I see these things as ways of staying in the flow when you are working. Adam savage is great at this optimization of his workspace to make it more of an extension of himself instead of some external bulky thing that is awkward to use. Every time you are working on something and get taken out of the flow of it, you should write it down, and find a way to fix that process (organize your tools better, organize your stuff so you aren't off searching for things all day... etc)
My entire organizational strategy, every second of sweeping and straightening I do at the end of each day, is about keeping up the momentum of my making. When I step into the shop each morning, the state of the shop will influence what happens in there. If the shop is messy, and I have to start the day just putting everything away, that has a small but appreciable effect upon my momentum. It starts me off the blocks with shoes made of lead. -- Adam Savage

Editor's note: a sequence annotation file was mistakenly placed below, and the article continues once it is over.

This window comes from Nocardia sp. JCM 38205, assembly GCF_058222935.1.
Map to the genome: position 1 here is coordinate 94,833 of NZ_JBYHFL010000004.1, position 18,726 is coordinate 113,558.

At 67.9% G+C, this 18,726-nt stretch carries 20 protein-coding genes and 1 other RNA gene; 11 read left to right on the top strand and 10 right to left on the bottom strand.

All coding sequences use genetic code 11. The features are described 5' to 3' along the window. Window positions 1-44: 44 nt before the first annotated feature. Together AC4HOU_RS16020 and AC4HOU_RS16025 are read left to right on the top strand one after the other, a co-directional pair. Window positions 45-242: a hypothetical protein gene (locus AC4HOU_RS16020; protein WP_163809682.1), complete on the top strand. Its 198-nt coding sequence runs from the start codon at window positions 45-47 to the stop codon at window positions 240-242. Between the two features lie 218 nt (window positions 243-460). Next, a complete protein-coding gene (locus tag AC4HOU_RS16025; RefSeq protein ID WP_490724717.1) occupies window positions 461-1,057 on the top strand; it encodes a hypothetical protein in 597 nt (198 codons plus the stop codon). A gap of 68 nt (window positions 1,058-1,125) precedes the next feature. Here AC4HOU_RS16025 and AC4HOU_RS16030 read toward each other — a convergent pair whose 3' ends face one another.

Another example is the blogging software I wrote for this site. When I find that I don't want to capture something because I'm to lazy to do some process, I work to automate that process; for example getting screen shots from the clipboard into a markdown link I can use. I added a function I could call that does all of that for me and then places the markdown to use the image in my clipboard.
It’s fifteen or twenty minutes at the end of one day, in exchange for a fully productive six or eight or ten hours the following day. -- Adam Savage
Having a clean workspace you can just start working on is another way to get into the flow to start with; instead of spending the time cleaning your workspace, or procrastinating cleaning your workspace, you just jump into working.